So far this season, Mourinho's outfield defensive setup has mirrored that which he preferred during the last campaign. Branislav Ivanovic at right-back, naturally right-sided Cesar Azpilicueta at left-back, and a centre-back pairing of captain John Terry and Gary Cahill shielded by Nemanja Matic. The one key difference in the whole equation has been the introduction of Thibaut Courtois as goalkeeper.

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During the summer, Mourinho signed left-back Filipe Luis from Atletico Madrid for 15.8 million pounds, but has yet to start the player, knowing that in doing so he would either have to drop Azpilicueta or move him to the right at the expense of Ivanovic. The versatile Serbia international can play at centre-back, but to retain his services, which include creating and scoring goals, would mean dispensing with one of Terry or Cahill.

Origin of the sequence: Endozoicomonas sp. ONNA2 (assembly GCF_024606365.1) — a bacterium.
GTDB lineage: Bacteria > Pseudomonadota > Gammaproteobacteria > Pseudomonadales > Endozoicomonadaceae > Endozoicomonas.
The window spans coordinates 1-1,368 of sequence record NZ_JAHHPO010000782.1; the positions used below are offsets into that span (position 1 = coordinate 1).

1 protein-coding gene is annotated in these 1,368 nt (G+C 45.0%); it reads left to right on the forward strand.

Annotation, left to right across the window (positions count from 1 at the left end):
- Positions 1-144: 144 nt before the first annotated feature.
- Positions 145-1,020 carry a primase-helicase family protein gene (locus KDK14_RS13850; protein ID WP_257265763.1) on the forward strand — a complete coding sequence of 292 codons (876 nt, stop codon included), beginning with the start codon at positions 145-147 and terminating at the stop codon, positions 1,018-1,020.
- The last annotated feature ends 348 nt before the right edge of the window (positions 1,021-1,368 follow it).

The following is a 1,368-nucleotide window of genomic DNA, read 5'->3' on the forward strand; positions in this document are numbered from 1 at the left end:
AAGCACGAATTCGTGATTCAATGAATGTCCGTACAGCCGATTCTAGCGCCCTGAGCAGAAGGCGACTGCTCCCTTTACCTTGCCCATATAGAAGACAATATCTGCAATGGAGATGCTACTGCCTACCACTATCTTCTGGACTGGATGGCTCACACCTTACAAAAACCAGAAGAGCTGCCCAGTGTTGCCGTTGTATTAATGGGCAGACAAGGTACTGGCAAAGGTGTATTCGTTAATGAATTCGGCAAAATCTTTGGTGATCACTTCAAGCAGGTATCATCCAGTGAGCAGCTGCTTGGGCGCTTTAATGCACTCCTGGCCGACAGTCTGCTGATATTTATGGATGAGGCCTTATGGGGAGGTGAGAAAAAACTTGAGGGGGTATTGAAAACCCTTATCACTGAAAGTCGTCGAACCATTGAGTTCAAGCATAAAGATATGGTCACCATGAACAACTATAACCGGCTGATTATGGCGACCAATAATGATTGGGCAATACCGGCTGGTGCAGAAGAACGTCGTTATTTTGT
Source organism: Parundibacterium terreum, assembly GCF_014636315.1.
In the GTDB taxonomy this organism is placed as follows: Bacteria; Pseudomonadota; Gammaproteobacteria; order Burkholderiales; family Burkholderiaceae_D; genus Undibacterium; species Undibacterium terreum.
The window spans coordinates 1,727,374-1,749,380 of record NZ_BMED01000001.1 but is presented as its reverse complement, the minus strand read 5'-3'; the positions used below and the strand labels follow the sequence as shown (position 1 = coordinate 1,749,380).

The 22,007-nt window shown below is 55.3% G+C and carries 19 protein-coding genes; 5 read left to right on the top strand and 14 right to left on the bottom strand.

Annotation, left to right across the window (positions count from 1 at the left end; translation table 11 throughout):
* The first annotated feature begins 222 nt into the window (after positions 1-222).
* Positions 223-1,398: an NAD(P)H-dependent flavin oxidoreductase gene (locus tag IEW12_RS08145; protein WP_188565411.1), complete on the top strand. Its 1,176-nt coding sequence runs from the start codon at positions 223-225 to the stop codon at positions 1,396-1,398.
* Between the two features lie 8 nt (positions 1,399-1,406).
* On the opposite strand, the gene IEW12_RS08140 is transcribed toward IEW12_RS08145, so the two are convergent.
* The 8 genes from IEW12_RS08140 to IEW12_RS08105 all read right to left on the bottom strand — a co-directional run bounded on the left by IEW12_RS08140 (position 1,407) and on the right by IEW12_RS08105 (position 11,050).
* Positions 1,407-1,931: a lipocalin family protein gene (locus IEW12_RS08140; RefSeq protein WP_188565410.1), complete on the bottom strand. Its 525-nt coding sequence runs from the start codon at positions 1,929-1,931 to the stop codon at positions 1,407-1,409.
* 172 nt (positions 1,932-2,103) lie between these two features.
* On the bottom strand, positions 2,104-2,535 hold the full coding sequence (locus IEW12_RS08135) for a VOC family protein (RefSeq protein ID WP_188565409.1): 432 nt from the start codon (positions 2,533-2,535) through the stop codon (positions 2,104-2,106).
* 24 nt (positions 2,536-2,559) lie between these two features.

It's an intriguing conundrum for Mourinho, but following his comments after the Everton game, when Luis was introduced as a late substitute for Eden Hazard, there is a feeling of inevitability that a change is in the offing.

A quick analysis of the four goals that Chelsea have conceded this season adds weight to Mourinho's words of worry.

Against Burnley at Turf Moor, the Clarets took the lead when Scott Arfield volleyed home sweetly, having been picked out by an unmarked Matthew Taylor following a poorly cleared corner.

While the Blues kept a clean sheet against Leicester City in the subsequent game at Stamford Bridge, it's worth noting that but for the agility of Courtois, the Foxes might have had the lead when David Nugent was played in on the break by Riyad Mahrez, with Chelsea's attacking full-backs nowhere to be seen. It was such a scenario that proved Man City's undoing against Stoke.

Against Everton, each of the three Toffees goals were preventable.

Kevin Mirallas' goal against Chelsea was avoidable by the Blues.